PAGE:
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HBase Schema Highlights

13 Aug

0 When to use HBase

  • Storing large amounts of data (100s of TBs)
  • need high write throughput
  • need efficient random access (key lookups)
  • need to scale gracefully with data
  • for structured and semi-structured data
  • don’t need full RDMS capabilities (cross row/cross table transactions, joins, etc.)

1 Every region is served by one and only one region

2 An ideal cell size would probably be the size of a block, so 64KB including the keys.

NOTE: It gives a hint about how to organize your data via (row, column, version) design

3 Context on HBase http://ctolist.com/2012/05/context-on-hbase/

Lots of companies are mentioned there which are using HBase.

http://java.dzone.com/videos/hbase-schema-design-things-you

4 HBase schema in sematext

http://blog.sematext.com/2012/04/09/hbasewd-avoid-regionserver-hotspotting-despite-writing-records-with-sequential-keys/

4 HBase ecosystem http://nosql.mypopescu.com/post/1541593207/quick-reference-hadoop-tools-ecosystem

5 An reasonable explanation about column family in HBase

George, here’s a presentation I gave about understanding HBase schemas from HBaseCon 2012:

http://www.hbasecon.com/sessions/hbase-schema-design-2/

In short, each row in HBase is actually a key/value map, where you can have any number of columns (keys), each of which has a value. (And, technically, each of which can have multiple values with different timestamps).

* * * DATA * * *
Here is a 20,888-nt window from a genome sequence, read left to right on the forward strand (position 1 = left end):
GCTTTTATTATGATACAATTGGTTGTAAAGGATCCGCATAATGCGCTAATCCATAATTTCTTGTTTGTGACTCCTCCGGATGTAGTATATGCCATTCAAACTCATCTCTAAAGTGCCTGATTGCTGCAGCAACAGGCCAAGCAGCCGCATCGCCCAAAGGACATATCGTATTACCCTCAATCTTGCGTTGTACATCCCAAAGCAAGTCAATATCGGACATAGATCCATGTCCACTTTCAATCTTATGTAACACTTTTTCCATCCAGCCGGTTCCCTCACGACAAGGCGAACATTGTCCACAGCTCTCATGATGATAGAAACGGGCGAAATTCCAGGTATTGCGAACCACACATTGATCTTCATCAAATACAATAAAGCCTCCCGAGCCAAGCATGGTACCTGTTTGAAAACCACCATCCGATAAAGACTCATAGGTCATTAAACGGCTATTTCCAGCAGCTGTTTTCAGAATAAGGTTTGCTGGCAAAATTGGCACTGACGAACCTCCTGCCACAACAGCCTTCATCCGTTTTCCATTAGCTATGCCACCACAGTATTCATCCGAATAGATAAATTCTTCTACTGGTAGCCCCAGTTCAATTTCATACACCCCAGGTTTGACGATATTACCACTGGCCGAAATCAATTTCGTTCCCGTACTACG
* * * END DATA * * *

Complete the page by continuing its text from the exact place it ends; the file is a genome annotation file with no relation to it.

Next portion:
Additionally, “column families” allow you to host multiple key/value maps in the same row, in different physical (on disk) files. This helps optimize in situations where you have sets of values that are usually accessed disjointly from other sets (so you have less stuff to read off disk). The trade off is that, of course, it’s more work to read all the values in a row if you separate columns into two column families, because there are 2x the number of disk accesses needed.

Unlike more standard “column oriented” databases, I’ve never heard of anyone creating an HBase table that had a column family for every logical column. There’s overhead associated with column families, and the general advice is usually to have no more than 3 or 4 of them. Column families are “design time” information, meaning you must specify them at the time you create (or alter) the table.

Generally, I find column families to be an advanced design option that you’d only use once you have a deep understanding of HBase’s architecture and can show that it would be a net benefit.

So overall, while it’s true that HBase can act in a “column oriented” way, it’s not the default nor the most common design pattern in HBase. It’s better to think of it as a row store with key/value maps.

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Posted by on August 13, 2012 in HBase

 

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